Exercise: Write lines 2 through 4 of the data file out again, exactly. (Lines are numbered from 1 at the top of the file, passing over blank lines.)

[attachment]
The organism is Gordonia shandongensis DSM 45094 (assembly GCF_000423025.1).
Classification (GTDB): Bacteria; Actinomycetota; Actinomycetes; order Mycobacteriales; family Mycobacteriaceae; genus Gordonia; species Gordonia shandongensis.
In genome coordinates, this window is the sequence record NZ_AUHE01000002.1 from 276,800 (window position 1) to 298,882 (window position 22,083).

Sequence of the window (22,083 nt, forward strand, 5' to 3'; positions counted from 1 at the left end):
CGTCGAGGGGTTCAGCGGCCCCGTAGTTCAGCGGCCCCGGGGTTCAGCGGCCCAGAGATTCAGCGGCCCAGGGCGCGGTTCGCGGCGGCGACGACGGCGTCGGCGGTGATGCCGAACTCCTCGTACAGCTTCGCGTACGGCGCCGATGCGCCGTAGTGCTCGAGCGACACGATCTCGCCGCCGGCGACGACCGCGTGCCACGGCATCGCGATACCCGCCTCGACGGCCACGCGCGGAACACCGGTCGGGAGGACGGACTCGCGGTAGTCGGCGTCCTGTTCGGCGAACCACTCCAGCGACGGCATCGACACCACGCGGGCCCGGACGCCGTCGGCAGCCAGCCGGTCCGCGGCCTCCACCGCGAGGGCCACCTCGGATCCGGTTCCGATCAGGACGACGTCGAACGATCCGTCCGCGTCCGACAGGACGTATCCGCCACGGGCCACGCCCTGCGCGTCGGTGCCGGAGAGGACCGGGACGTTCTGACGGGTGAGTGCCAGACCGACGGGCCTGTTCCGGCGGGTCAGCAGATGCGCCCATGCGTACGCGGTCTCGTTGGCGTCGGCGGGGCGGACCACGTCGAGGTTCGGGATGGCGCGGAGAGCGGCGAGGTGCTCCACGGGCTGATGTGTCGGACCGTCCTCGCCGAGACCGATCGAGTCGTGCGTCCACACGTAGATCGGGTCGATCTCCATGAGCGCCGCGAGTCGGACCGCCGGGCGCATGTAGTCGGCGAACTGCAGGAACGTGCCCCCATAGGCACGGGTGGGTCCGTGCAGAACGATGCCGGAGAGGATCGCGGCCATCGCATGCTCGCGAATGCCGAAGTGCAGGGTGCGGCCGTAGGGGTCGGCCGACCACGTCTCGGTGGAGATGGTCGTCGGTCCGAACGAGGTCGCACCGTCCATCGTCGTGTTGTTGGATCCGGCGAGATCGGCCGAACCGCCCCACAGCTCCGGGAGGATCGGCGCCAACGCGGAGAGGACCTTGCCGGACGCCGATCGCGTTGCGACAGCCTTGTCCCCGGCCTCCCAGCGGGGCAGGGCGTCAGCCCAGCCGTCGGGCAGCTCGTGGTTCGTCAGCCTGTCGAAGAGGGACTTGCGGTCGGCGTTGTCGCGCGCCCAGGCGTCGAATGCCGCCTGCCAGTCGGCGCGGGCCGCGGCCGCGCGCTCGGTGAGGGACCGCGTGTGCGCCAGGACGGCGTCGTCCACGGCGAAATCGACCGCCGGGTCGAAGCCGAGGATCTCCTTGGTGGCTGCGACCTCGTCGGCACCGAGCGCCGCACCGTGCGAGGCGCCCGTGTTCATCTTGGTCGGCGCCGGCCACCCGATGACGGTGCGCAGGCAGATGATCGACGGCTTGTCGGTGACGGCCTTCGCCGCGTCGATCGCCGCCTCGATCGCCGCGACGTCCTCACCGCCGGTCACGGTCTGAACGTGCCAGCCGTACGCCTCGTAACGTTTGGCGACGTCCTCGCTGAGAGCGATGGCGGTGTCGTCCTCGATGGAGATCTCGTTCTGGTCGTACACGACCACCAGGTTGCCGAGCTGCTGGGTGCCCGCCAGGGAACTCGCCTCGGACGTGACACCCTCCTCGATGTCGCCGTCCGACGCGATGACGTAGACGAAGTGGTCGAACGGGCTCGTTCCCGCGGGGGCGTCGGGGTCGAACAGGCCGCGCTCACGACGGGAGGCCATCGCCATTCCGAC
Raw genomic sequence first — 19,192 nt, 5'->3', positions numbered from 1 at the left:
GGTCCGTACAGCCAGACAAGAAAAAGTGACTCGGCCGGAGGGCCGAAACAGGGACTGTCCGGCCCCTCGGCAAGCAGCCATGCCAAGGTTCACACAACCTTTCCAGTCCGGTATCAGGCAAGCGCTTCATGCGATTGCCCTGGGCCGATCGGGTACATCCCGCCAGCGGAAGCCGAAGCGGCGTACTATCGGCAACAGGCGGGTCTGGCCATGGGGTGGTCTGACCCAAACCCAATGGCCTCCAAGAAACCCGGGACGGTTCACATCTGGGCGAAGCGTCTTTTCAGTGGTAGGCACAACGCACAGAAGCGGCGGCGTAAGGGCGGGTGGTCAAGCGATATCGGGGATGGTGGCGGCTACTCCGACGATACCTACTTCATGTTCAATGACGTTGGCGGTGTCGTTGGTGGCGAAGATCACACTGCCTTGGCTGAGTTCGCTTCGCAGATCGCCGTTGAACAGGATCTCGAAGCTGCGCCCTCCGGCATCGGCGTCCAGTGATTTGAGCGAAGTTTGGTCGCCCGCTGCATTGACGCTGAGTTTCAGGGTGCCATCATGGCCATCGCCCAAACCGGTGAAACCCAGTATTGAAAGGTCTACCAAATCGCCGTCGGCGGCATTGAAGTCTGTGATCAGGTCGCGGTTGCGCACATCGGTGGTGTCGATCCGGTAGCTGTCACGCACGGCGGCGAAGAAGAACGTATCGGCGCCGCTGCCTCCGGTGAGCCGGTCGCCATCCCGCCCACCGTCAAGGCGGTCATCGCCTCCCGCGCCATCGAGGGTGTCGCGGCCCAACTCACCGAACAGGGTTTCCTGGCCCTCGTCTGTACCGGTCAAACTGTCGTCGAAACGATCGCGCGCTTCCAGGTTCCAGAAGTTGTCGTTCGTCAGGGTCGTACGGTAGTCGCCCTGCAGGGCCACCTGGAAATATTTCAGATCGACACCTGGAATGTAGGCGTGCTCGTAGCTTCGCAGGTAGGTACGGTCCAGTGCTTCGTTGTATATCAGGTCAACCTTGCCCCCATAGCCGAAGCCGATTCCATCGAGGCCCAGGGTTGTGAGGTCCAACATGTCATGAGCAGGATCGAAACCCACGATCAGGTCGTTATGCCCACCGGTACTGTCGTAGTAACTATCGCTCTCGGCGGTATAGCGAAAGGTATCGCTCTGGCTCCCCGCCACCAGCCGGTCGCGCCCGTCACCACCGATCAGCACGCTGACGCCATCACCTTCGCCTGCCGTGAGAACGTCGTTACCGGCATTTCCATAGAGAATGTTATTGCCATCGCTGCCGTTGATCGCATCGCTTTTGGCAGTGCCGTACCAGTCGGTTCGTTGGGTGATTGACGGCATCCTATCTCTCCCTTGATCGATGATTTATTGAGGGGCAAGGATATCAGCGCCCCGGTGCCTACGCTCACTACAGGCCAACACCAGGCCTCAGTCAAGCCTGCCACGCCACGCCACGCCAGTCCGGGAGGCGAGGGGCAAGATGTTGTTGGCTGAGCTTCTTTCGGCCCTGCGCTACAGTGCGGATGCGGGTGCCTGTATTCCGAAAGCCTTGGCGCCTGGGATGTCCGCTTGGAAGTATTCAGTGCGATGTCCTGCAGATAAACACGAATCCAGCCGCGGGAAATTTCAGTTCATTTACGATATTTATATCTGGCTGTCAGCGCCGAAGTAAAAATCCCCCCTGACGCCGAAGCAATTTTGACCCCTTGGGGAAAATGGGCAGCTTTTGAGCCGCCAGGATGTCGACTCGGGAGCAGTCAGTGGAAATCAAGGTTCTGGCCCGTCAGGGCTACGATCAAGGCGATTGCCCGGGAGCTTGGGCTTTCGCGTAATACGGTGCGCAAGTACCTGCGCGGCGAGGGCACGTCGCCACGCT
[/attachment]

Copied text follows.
Classification (GTDB): Bacteria; Actinomycetota; Actinomycetes; order Mycobacteriales; family Mycobacteriaceae; genus Gordonia; species Gordonia shandongensis.
In genome coordinates, this window is the sequence record NZ_AUHE01000002.1 from 276,800 (window position 1) to 298,882 (window position 22,083).

Sequence of the window (22,083 nt, forward strand, 5' to 3'; positions counted from 1 at the left end):